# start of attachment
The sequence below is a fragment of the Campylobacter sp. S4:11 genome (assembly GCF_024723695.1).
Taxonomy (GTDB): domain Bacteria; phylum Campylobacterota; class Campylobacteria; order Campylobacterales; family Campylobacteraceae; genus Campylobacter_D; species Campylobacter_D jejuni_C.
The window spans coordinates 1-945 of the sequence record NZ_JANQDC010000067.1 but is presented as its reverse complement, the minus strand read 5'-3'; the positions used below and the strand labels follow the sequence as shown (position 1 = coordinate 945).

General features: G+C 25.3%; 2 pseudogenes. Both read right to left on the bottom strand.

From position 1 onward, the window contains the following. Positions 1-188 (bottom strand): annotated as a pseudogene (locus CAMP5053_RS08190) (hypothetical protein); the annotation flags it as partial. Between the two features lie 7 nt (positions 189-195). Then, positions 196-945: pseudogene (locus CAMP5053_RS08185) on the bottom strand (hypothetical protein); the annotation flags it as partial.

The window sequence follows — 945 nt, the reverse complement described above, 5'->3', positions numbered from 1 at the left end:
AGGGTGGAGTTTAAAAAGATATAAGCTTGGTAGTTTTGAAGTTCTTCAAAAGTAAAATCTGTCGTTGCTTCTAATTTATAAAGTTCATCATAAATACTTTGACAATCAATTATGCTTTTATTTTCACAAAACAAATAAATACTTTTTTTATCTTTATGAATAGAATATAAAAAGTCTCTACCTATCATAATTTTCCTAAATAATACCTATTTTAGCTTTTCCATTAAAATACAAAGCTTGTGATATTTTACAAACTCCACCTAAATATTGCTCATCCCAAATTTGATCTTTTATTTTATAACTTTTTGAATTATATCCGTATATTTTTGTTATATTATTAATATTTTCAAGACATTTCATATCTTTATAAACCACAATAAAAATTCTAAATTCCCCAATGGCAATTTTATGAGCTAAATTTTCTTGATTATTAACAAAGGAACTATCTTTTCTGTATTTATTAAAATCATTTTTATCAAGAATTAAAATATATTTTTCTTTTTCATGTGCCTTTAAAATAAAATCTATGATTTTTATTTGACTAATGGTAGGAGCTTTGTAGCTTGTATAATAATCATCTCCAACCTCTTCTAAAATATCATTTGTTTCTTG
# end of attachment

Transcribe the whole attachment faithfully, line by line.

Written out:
The sequence below is a fragment of the Campylobacter sp. S4:11 genome (assembly GCF_024723695.1).
Taxonomy (GTDB): domain Bacteria; phylum Campylobacterota; class Campylobacteria; order Campylobacterales; family Campylobacteraceae; genus Campylobacter_D; species Campylobacter_D jejuni_C.
The window spans coordinates 1-945 of the sequence record NZ_JANQDC010000067.1 but is presented as its reverse complement, the minus strand read 5'-3'; the positions used below and the strand labels follow the sequence as shown (position 1 = coordinate 945).

General features: G+C 25.3%; 2 pseudogenes. Both read right to left on the bottom strand.

From position 1 onward, the window contains the following. Positions 1-188 (bottom strand): annotated as a pseudogene (locus CAMP5053_RS08190) (hypothetical protein); the annotation flags it as partial. Between the two features lie 7 nt (positions 189-195). Then, positions 196-945: pseudogene (locus CAMP5053_RS08185) on the bottom strand (hypothetical protein); the annotation flags it as partial.

The window sequence follows — 945 nt, the reverse complement described above, 5'->3', positions numbered from 1 at the left end:
AGGGTGGAGTTTAAAAAGATATAAGCTTGGTAGTTTTGAAGTTCTTCAAAAGTAAAATCTGTCGTTGCTTCTAATTTATAAAGTTCATCATAAATACTTTGACAATCAATTATGCTTTTATTTTCACAAAACAAATAAATACTTTTTTTATCTTTATGAATAGAATATAAAAAGTCTCTACCTATCATAATTTTCCTAAATAATACCTATTTTAGCTTTTCCATTAAAATACAAAGCTTGTGATATTTTACAAACTCCACCTAAATATTGCTCATCCCAAATTTGATCTTTTATTTTATAACTTTTTGAATTATATCCGTATATTTTTGTTATATTATTAATATTTTCAAGACATTTCATATCTTTATAAACCACAATAAAAATTCTAAATTCCCCAATGGCAATTTTATGAGCTAAATTTTCTTGATTATTAACAAAGGAACTATCTTTTCTGTATTTATTAAAATCATTTTTATCAAGAATTAAAATATATTTTTCTTTTTCATGTGCCTTTAAAATAAAATCTATGATTTTTATTTGACTAATGGTAGGAGCTTTGTAGCTTGTATAATAATCATCTCCAACCTCTTCTAAAATATCATTTGTTTCTTG